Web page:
A number $N \in \mathbb{N}$ is said to be perfect if $\sigma(N)=2N$, where $\sigma=\sigma_{1}$ is the classical sum-of-divisors function. For example, $\sigma(6)=1+2+3+6=2\cdot{6}$, so that $6$ is perfect. (Note that $6$ is even.)

It is currently unknown whether there are any odd perfect numbers. Euler proved that an odd perfect number, if any exists, must take the form $N = q^k n^2$ where $q$ is prime satisfying $q \equiv k \equiv 1 \pmod 4$ and $\gcd(q,n)=1$. We call $q$ the Euler prime of the odd perfect number $N$.

In what follows, we denote the abundancy index of $x \in \mathbb{N}$ as $I(x)=\sigma(x)/x$.


Since the non-Euler part $n^2$ is deficient but not almost perfect, we know (from this preprint) that $$I(n^2) < \frac{2n^2 + D(n^2)}{n^2 + D(n^2)},$$ where $D(n^2)={2n^2}-\sigma(n^2)$ is the deficiency of $n^2$.

When the Descartes-Frenicle-Sorli conjecture that $k=1$ is true, we also know that we have the lower bound $$\frac{5}{3} \leq I(n^2),$$ whereupon we obtain, from the last two inequalities, the following lower bound $$\frac{n^2}{D(n^2)} > 2.$$ (When $k=1$, ${n^2}/D(n^2)=(q+1)/2$, so that ideally we should have ${n^2}/D(n^2) \geq 3$ since $q \geq 5$.)

From the following Answer 1 and Answer 2 to a related MSE question, we obtain improved upper bounds for $I(n^2)$ by successively computing the mediant of $$I(n^2) = \frac{2n^2 - D(n^2)}{n^2}=I_0$$ and the upper bounds $u_i$ (for $I(n^2)$) given by $$u_0 = \frac{2n^2 + D(n^2)}{n^2 + D(n^2)}$$ $$u_1 = \frac{\bigg(2n^2 - D(n^2)\bigg)+\bigg(2n^2 + D(n^2)\bigg)}{n^2 + \bigg(n^2 + D(n^2)\bigg)} = \frac{4n^2}{2n^2 + D(n^2)}$$ $$u_2 = \frac{\bigg(2n^2 - D(n^2)\bigg)+4n^2}{n^2 + \bigg(2n^2 + D(n^2)\bigg)}=\frac{6n^2 - D(n^2)}{3n^2 + D(n^2)}$$ $$u_3 = \frac{\bigg(2n^2 - D(n^2)\bigg)+\bigg(6n^2 - D(n^2)\bigg)}{n^2 + \bigg(3n^2 + D(n^2)\bigg)} = \frac{8n^2 - 2D(n^2)}{4n^2 + D(n^2)}$$ $$u_4 = \frac{\bigg(2n^2 - D(n^2)\bigg)+\bigg(8n^2 - 2D(n^2)\bigg)}{n^2 + \bigg(4n^2 + D(n^2)\bigg)} = \frac{10n^2 - 3D(n^2)}{5n^2 + D(n^2)}$$ $$\ldots \ldots \ldots$$ $$\ldots \ldots \ldots$$ $$\ldots \ldots \ldots$$ (That is, $u_i = \text{mediant}(u_{i-1},I_0)$.)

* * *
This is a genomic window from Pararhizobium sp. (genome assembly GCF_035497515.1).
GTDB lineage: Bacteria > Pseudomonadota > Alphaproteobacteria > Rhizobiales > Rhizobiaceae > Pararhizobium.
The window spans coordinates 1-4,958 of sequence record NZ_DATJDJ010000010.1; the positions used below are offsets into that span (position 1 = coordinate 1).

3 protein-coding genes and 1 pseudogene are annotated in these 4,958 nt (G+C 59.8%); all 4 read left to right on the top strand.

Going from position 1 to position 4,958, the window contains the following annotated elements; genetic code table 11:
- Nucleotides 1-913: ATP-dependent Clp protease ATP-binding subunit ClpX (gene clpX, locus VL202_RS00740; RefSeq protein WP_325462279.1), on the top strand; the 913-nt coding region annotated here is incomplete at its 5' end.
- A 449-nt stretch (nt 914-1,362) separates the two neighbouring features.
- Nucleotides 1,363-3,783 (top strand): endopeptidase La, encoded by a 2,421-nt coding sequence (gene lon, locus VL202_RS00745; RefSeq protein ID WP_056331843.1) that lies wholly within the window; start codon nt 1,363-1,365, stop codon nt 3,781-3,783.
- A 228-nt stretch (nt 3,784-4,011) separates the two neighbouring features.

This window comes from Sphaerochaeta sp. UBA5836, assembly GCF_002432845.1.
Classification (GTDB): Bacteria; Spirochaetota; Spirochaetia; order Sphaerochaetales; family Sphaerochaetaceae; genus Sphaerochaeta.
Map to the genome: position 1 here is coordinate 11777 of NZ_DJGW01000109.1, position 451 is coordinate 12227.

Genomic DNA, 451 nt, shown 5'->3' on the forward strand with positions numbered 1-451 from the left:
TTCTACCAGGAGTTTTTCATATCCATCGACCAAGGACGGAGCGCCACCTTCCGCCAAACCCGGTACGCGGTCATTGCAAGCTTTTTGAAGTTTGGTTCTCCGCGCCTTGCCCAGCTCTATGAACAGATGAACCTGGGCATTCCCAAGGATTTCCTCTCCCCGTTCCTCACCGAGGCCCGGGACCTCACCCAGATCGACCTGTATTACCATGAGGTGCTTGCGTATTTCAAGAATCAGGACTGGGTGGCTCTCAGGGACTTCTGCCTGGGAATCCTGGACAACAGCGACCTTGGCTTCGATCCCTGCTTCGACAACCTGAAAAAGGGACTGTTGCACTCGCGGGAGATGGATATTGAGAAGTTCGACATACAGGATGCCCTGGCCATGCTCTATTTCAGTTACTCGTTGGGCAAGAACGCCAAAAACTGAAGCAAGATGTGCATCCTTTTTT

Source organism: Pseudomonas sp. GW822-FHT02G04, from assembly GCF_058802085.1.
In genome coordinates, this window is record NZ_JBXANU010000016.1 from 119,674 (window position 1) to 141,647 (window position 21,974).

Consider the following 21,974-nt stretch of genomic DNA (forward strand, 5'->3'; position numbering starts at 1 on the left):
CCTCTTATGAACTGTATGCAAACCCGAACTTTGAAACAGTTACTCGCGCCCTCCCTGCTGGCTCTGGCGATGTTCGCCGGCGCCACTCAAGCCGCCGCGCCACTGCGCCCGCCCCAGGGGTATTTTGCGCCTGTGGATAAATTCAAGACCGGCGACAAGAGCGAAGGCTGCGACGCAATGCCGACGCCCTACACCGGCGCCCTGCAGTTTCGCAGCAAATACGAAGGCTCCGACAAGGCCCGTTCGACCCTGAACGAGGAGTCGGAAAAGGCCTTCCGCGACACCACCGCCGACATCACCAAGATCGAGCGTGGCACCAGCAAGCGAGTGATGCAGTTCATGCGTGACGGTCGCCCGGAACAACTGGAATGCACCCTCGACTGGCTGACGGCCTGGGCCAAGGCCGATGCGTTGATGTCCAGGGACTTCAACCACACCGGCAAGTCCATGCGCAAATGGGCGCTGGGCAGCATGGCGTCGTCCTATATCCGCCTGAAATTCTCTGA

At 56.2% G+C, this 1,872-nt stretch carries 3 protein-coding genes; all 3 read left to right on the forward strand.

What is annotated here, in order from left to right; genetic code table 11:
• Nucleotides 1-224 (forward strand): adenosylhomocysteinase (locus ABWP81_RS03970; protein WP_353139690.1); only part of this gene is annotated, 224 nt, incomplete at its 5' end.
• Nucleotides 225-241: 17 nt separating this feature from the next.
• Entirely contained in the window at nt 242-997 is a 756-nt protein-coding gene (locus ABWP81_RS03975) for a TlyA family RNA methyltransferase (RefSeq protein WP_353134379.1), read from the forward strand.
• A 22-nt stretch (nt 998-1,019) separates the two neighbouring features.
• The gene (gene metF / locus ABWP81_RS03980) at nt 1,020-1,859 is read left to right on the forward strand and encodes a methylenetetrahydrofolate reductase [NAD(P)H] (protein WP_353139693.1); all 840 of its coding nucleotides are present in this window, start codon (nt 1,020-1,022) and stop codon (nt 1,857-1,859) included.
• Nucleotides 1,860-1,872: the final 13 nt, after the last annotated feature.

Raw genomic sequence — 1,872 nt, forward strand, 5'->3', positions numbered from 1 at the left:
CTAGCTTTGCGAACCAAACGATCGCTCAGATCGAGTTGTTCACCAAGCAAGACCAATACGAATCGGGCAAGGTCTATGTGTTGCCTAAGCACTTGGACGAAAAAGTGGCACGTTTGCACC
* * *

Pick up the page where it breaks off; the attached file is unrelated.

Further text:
Note that it is easy to prove that $u_i$ (for $i=0, 1, 2, \ldots$) is a strictly decreasing sequence.

The resulting lower bounds for ${n^2}/D(n^2)$ (on assuming $k=1$) are:

$$u_0 : \frac{n^2}{D(n^2)} > 2$$ $$u_1 : \frac{n^2}{D(n^2)} > \frac{5}{2}$$ $$u_2 : \frac{n^2}{D(n^2)} > \frac{8}{3}$$ $$u_3 : \frac{n^2}{D(n^2)} > \frac{11}{4}$$ $$u_4 : \frac{n^2}{D(n^2)} > \frac{14}{5}$$ $$\ldots : \ldots$$


(1) Do the resulting lower bounds for ${n^2}/D(n^2)$ (using this procedure) have a closed form?

(2) Does the lower bound ever reach $3$, or is it possible to prove that it does not?

  • 2
    $\begingroup$ (+1) for your effort about this unsolved problem. Recently I've seen a new paper published by an author in arXiv on a conjecture due to you. Isn't required a response, good week. $\endgroup$ – user243301 Jun 11 '17 at 10:02

It appears that the numerators of the lower bounds form OEIS sequence A016789. Hence, the lower bounds have the closed form $$\frac{3i + 2}{i + 1}.$$

Consequently, $$\frac{3i + 2}{i + 1}=3-\frac{1}{i + 1},$$ so that the lower bounds never reach $3$.


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